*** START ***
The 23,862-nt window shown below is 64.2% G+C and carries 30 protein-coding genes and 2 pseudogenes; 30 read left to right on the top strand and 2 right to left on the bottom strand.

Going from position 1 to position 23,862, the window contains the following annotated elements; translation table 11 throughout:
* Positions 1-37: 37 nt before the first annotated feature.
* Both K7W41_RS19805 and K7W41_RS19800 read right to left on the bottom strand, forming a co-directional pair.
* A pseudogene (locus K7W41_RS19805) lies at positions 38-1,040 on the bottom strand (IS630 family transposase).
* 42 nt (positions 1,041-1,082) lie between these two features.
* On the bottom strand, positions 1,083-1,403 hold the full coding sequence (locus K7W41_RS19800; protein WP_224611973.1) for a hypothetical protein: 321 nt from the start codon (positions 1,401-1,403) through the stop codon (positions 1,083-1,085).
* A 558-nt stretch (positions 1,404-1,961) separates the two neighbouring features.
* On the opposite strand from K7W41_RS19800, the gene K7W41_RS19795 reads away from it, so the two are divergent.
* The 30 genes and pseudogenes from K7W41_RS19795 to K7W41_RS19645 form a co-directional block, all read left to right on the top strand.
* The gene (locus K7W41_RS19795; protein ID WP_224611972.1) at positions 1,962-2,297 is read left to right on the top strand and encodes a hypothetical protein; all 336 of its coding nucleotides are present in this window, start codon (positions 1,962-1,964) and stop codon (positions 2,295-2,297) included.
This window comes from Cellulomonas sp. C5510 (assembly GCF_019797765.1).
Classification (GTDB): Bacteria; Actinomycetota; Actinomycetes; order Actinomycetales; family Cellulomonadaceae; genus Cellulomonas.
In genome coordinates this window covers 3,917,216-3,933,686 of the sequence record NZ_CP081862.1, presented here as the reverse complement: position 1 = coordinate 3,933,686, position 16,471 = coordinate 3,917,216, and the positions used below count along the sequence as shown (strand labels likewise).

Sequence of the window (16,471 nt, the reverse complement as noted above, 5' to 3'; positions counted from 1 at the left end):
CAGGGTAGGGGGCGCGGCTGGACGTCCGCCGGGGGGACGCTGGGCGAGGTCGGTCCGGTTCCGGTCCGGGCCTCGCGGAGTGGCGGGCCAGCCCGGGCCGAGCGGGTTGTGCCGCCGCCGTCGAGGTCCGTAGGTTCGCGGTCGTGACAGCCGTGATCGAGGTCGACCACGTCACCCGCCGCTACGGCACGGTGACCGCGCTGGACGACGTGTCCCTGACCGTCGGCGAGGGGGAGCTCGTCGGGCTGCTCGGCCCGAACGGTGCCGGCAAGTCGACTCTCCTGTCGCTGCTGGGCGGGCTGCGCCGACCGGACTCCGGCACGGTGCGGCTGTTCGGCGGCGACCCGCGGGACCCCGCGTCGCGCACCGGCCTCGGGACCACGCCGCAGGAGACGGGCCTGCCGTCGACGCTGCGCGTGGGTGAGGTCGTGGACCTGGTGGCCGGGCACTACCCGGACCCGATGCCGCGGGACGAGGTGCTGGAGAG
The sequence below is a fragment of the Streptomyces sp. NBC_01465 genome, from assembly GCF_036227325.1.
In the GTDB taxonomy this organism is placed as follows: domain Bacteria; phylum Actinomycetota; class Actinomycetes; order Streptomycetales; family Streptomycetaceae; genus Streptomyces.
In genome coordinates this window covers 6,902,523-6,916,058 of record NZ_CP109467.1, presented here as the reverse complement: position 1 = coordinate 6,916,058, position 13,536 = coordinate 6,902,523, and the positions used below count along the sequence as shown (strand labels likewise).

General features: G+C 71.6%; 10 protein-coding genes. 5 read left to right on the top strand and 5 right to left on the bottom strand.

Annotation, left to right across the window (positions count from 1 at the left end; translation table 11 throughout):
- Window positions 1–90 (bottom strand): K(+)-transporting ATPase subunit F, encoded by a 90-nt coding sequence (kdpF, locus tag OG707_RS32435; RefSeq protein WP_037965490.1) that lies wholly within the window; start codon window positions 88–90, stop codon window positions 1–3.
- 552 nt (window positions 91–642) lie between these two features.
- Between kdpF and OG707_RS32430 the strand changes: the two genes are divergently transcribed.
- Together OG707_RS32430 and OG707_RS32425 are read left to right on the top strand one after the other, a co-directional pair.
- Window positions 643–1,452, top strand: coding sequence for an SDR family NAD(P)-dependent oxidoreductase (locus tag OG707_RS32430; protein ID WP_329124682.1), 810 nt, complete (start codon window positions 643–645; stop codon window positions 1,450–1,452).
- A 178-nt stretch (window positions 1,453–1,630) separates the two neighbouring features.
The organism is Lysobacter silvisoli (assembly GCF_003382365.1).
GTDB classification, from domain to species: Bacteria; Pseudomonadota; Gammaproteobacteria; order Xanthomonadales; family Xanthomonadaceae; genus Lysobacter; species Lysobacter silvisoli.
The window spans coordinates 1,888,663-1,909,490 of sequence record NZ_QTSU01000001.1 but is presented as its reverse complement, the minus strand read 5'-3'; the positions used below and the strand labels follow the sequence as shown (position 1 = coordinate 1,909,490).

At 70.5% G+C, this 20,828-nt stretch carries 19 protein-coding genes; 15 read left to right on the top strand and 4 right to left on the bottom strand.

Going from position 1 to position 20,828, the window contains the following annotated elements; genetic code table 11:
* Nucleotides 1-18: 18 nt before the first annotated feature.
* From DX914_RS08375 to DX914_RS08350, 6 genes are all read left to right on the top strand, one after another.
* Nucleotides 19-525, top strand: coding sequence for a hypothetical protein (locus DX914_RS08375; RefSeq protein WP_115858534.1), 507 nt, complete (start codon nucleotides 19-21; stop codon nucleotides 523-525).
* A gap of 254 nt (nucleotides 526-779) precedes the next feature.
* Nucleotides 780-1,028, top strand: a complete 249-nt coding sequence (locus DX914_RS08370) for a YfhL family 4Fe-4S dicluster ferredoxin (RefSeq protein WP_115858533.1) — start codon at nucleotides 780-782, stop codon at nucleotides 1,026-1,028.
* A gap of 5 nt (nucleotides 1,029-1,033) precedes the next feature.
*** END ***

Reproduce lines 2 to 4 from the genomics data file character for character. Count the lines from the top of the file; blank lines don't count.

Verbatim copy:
Going from position 1 to position 23,862, the window contains the following annotated elements; translation table 11 throughout:
* Positions 1-37: 37 nt before the first annotated feature.
* Both K7W41_RS19805 and K7W41_RS19800 read right to left on the bottom strand, forming a co-directional pair.